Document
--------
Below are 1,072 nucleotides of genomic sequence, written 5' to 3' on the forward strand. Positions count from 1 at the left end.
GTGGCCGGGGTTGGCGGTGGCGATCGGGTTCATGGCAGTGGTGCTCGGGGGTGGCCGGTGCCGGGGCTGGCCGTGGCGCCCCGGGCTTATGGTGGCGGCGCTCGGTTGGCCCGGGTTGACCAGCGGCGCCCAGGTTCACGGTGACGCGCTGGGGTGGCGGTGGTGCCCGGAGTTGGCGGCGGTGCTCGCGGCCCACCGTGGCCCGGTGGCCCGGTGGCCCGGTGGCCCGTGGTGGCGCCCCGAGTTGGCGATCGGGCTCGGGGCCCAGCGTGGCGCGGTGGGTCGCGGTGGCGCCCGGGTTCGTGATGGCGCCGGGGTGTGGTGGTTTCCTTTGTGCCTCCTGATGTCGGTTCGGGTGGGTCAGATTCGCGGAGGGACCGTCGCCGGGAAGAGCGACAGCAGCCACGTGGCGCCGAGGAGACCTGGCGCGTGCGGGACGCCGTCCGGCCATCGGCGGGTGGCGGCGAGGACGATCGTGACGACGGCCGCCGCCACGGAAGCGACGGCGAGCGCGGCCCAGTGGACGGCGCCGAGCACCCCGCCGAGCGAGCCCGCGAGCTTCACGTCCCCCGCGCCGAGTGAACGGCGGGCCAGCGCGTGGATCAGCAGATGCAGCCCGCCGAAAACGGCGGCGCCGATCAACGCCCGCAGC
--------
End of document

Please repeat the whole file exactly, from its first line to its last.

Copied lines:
Below are 1,072 nucleotides of genomic sequence, written 5' to 3' on the forward strand. Positions count from 1 at the left end.
GTGGCCGGGGTTGGCGGTGGCGATCGGGTTCATGGCAGTGGTGCTCGGGGGTGGCCGGTGCCGGGGCTGGCCGTGGCGCCCCGGGCTTATGGTGGCGGCGCTCGGTTGGCCCGGGTTGACCAGCGGCGCCCAGGTTCACGGTGACGCGCTGGGGTGGCGGTGGTGCCCGGAGTTGGCGGCGGTGCTCGCGGCCCACCGTGGCCCGGTGGCCCGGTGGCCCGGTGGCCCGTGGTGGCGCCCCGAGTTGGCGATCGGGCTCGGGGCCCAGCGTGGCGCGGTGGGTCGCGGTGGCGCCCGGGTTCGTGATGGCGCCGGGGTGTGGTGGTTTCCTTTGTGCCTCCTGATGTCGGTTCGGGTGGGTCAGATTCGCGGAGGGACCGTCGCCGGGAAGAGCGACAGCAGCCACGTGGCGCCGAGGAGACCTGGCGCGTGCGGGACGCCGTCCGGCCATCGGCGGGTGGCGGCGAGGACGATCGTGACGACGGCCGCCGCCACGGAAGCGACGGCGAGCGCGGCCCAGTGGACGGCGCCGAGCACCCCGCCGAGCGAGCCCGCGAGCTTCACGTCCCCCGCGCCGAGTGAACGGCGGGCCAGCGCGTGGATCAGCAGATGCAGCCCGCCGAAAACGGCGGCGCCGATCAACGCCCGCAGC